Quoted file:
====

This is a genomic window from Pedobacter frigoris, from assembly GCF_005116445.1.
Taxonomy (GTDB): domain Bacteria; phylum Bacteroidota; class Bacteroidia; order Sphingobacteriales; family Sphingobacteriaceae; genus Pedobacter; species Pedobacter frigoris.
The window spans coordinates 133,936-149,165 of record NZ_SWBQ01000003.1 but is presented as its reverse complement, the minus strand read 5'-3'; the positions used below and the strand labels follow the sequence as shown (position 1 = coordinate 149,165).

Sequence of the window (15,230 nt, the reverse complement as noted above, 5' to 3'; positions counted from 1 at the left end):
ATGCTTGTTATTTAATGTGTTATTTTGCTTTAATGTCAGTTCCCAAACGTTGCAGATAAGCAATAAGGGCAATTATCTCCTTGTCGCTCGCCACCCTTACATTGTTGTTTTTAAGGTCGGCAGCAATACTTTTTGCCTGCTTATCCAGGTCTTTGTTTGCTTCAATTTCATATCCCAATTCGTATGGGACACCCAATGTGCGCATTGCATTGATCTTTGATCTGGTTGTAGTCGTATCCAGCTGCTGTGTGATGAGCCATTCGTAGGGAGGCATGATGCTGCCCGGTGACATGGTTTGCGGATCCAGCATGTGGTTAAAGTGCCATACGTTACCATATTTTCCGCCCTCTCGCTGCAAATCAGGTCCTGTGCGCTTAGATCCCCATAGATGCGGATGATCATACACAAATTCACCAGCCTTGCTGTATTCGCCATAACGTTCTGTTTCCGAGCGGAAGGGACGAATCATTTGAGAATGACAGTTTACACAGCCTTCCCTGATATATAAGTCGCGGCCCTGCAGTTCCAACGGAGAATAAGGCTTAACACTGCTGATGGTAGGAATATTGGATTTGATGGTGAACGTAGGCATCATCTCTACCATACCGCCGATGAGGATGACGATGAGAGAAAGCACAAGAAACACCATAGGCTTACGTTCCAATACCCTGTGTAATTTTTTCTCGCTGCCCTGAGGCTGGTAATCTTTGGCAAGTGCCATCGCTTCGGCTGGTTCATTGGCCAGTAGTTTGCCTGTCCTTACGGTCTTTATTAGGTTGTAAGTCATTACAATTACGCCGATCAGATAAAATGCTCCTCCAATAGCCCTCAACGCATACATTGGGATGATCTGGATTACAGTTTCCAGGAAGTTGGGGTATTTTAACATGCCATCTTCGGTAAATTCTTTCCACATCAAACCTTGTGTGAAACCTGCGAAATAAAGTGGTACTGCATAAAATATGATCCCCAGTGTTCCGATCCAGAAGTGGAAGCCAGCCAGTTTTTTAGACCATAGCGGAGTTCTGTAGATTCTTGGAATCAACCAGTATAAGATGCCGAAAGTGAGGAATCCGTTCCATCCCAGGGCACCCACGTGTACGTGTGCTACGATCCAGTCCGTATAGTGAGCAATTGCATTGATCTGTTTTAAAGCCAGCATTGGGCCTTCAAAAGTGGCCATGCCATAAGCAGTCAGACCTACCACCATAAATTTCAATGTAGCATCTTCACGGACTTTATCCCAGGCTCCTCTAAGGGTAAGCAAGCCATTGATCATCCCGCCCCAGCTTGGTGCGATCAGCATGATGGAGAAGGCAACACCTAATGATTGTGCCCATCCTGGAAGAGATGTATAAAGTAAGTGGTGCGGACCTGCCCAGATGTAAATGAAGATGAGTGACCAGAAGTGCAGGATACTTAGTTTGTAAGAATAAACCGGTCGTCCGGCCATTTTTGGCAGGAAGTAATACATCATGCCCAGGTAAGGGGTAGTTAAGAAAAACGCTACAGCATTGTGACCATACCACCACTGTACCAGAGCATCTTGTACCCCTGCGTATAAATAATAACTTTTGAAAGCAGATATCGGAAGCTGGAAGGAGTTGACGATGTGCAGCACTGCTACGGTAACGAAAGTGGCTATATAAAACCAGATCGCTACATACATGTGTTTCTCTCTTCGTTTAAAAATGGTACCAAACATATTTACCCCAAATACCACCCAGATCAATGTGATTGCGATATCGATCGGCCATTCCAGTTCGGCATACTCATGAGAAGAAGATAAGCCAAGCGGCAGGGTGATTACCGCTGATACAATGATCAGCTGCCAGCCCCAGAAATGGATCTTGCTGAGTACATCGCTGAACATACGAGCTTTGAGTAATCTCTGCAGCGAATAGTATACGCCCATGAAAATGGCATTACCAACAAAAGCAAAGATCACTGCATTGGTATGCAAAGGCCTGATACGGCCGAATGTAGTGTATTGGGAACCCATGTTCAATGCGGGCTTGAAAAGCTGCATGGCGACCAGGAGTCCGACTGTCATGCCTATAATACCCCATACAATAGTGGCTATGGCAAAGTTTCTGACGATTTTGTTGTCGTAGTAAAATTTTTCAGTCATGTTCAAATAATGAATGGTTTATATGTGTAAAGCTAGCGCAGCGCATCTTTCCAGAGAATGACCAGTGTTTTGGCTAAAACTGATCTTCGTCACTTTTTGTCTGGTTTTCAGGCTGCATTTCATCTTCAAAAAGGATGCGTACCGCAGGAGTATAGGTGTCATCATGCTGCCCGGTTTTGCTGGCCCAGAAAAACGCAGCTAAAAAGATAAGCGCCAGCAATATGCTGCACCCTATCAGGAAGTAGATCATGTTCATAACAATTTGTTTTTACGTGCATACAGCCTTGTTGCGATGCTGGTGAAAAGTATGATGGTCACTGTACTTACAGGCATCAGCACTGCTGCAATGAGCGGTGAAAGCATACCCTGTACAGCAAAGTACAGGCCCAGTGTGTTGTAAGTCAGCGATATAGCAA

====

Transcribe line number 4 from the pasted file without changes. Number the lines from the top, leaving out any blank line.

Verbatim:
Sequence of the window (15,230 nt, the reverse complement as noted above, 5' to 3'; positions counted from 1 at the left end):